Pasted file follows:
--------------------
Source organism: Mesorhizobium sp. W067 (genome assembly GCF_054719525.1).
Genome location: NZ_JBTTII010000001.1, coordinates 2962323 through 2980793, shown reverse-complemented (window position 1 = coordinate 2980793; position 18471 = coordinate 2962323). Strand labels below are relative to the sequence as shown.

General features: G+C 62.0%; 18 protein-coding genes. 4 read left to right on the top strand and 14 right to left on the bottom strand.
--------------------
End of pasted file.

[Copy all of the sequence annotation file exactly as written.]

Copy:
Source organism: Mesorhizobium sp. W067 (genome assembly GCF_054719525.1).
Genome location: NZ_JBTTII010000001.1, coordinates 2962323 through 2980793, shown reverse-complemented (window position 1 = coordinate 2980793; position 18471 = coordinate 2962323). Strand labels below are relative to the sequence as shown.

General features: G+C 62.0%; 18 protein-coding genes. 4 read left to right on the top strand and 14 right to left on the bottom strand.